How sweet it is (2) | Inquirer Opinion
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How sweet it is (2)

Finally convinced that going multilateral was the best route, P-Noy convened  the Council of State (and/or the National Security Council) at the earliest opportunity after his return from Cambodia, reported what had occurred, and proposed that the Philippines go to the Permanent Court of Arbitration (PCA). There obviously was a great deal of discussion, but in the end, former president Fidel Ramos was the first to raise his hand in approval, followed by former president Joseph Estrada. The final vote was 36-1, the lone naysayer being Sen. Antonio Trillanes (AT).

Why the dissenting vote? It should be remembered that in early 2012, AT had figured either as a self-appointed or P-Noy-appointed back-channeler in talks with China (the issue actually hasn’t been resolved). At the height of the standoff at Scarborough Shoal, there was a tussle in the Senate between AT and then Senate President Juan Ponce Enrile, where words like “treason” (used by AT referring to statements or actions by then Foreign Secretary Albert del Rosario, or AR, which is ironic because now AT himself is also being accused of treason for his back-channeling activities) and “incompetence” (used by Enrile referring to statements or actions by AT) were bandied about.


Anyway, even at yearend 2012, AT was still advocating bilateral talks with China (in spite of China’s reneging on its word to vacate Scarborough, and other broken promises), and the proposal to go multilateral did not sit well with him.

Thus did the Philippines embark on the Unclos (UN Convention on the Law of the Sea) route recommended by Supreme Court Associate Justice Antonio Carpio (AC). And because of the memo and the consultations with international legal experts that had happened since 2011, the preparations for the case were done, and the case could be filed almost immediately.


But it was not as easy as you’d think. Almost at every step of the way, there were hindrances and objections. AT was at least up front about it; others worked feverishly behind the scenes to subvert it. My information (unimpeachable) is that the objectors were led by the so-called Samar Group (vs the Balay Group) composed of P-Noy’s allies who wanted Jojo Binay, rather than Mar Roxas, to be vice president in 2010. Executive Secretary Jojo Ochoa’s name was mentioned as heading the anti-arbitration move.

Why did they undermine? Because they were pushing for the alternative of joint development with China, starting with Reed Bank (full of gas and oil, apparently). The Reader may recall that VP Binay’s stand on the issue was precisely this. The Reader may also recall that subsequently, China issued a statement that it would not engage in any talks until the 2016 presidential election was over and a new president was in place (hoping, I suppose, that Binay would be the one). No little amount of self-interest was at play here.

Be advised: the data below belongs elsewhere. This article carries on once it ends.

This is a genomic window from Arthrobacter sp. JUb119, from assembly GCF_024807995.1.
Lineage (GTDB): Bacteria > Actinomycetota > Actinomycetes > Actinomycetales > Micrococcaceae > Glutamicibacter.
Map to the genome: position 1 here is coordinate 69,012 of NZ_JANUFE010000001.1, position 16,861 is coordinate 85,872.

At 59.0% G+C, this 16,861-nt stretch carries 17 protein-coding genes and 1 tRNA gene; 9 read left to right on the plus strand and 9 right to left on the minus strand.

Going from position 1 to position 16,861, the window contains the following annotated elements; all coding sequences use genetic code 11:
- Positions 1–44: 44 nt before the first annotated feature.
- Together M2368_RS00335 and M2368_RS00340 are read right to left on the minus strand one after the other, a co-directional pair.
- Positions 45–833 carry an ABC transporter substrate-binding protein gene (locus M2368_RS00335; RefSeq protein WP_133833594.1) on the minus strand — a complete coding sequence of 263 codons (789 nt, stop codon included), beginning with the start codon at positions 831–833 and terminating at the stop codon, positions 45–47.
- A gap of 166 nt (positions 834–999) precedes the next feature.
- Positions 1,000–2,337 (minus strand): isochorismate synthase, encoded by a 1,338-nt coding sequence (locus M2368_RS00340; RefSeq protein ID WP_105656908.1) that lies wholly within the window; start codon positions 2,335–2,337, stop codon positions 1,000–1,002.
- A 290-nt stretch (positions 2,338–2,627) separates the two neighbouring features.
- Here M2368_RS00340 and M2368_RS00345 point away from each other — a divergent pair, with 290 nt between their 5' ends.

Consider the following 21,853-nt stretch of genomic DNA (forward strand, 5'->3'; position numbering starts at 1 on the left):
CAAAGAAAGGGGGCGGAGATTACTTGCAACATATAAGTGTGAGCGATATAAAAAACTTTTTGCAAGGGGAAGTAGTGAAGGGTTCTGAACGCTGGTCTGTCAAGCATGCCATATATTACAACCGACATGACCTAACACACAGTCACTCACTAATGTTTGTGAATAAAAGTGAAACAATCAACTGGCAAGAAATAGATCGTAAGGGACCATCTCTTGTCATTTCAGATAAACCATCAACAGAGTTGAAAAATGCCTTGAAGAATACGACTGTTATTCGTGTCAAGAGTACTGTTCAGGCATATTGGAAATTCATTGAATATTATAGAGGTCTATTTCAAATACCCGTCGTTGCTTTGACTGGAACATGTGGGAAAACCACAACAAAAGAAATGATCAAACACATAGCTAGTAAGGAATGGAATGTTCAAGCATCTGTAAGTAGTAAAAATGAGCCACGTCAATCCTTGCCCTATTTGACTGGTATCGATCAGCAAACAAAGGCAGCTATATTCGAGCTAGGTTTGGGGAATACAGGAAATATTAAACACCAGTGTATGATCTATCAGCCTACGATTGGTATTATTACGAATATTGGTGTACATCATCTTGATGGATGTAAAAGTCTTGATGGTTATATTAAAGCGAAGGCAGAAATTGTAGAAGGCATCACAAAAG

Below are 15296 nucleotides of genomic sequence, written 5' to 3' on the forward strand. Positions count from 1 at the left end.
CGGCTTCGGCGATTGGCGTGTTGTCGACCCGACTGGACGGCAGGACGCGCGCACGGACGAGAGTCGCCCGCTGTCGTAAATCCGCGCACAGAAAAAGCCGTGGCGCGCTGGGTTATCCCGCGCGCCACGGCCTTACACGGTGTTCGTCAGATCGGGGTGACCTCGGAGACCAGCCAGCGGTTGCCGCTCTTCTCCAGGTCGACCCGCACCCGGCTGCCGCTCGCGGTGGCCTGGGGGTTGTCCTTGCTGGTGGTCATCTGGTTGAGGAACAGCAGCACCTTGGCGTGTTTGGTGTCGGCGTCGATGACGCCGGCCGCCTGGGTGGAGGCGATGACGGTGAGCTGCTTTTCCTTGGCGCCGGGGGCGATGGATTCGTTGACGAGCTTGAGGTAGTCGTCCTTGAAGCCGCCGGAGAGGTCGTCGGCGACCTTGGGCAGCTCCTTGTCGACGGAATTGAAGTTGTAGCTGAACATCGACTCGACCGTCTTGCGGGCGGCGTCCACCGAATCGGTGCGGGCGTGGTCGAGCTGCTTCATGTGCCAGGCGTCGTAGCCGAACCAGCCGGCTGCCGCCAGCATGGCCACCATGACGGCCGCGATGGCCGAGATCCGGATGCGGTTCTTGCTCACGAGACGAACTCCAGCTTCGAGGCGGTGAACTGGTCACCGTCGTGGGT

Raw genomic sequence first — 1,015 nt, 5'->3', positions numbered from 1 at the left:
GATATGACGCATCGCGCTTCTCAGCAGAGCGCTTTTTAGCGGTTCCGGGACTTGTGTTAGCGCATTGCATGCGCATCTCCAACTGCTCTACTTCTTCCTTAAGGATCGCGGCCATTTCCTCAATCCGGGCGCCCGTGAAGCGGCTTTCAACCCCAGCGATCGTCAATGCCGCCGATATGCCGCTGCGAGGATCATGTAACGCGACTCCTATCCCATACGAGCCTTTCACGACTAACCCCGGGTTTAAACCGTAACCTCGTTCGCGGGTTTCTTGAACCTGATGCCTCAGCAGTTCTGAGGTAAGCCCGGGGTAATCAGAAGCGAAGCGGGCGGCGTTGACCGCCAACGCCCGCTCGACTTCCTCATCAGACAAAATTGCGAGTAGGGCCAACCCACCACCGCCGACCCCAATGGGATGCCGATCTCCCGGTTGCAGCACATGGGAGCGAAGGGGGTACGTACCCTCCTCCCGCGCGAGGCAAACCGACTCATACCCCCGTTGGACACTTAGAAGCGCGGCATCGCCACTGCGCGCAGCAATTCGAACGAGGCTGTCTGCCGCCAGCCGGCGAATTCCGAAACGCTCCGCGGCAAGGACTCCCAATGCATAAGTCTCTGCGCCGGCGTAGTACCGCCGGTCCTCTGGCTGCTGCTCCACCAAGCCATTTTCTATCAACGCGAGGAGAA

So what’s wrong with joint development? It certainly sounds more peaceful and friendly than arbitration. Here is how AC described it: “In proposing joint development, China in effect is telling the Philippines … ‘What is mine is mine and what is yours we share.’” AC also believes that joint development runs counter to our Constitution.

How did they undermine? They sabotaged the efforts of our legal team. Whispers in the President’s ear sometimes did the trick. (Ochoa did this successfully in the case of Grace Pulido-Tan’s bid for a seat in the Supreme Court. She was told she had it the night before, but by morning, it belonged to Francis Jardeleza, who took his oath at 8 a.m., as if to make sure the President had no opportunity to change his mind again.)

Also, by instructions to the legal team that would have weakened our case considerably, had they been followed. In one instance, our chief counsel, Paul Reichler, flew in just to explain the situation to P-Noy.  Reichler was made to wait for four hours, and in the end was told the President could not see him. In another instance, the Reichler team was told to ignore the PCA’s questions, despite the team’s pleas that such would prove fatal for our case. The team’s pleas would have fallen on deaf ears except for AC’s intervention.

AR and AC’s weapons included asking Cabinet secretaries who also had the President’s ear (e.g., then Justice Secretary Leila de Lima) to neutralize whatever were the efforts of the other side.

To top it all, China was not sitting idly by. Directly or indirectly, it offered all kinds of goodies, if the case was withdrawn: a guaranteed minimum amount of tourists, of investments, of soft loans to the country, every year. It was all very attractive, until it was pointed out that based on past experience, China does not keep its word. And then where would we be?


It took fortitude, commitment and immense love of country to be able to withstand these pressures. And that’s why AC and AR are owed an immense debt of gratitude by Filipinos for generations to come.

What lessons can be drawn from this experience? Offhand, one can glean the following:

  1. The Power of One. This success story started with a memo, written by one person who was concerned about China’s depredations on what is essentially ours, and who brought all his knowledge and experience to bear on finding a solution. Let’s not be afraid to stand for what is right.
  1. Doing one’s homework. Nothing substitutes for hard work, studying the situation, and mapping out all the scenarios, ahead of time.
  1. That the Philippines is worth fighting for. And there are Filipinos who are willing to do it. May their tribe increase.
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TAGS: Albert del Rosario, Antonio Carpio, Antonio trillanes, Benigno Aquino III, Fidel Ramos, Joseph Estrada, Permanent Court of Arbitration, South China Sea, Unclos
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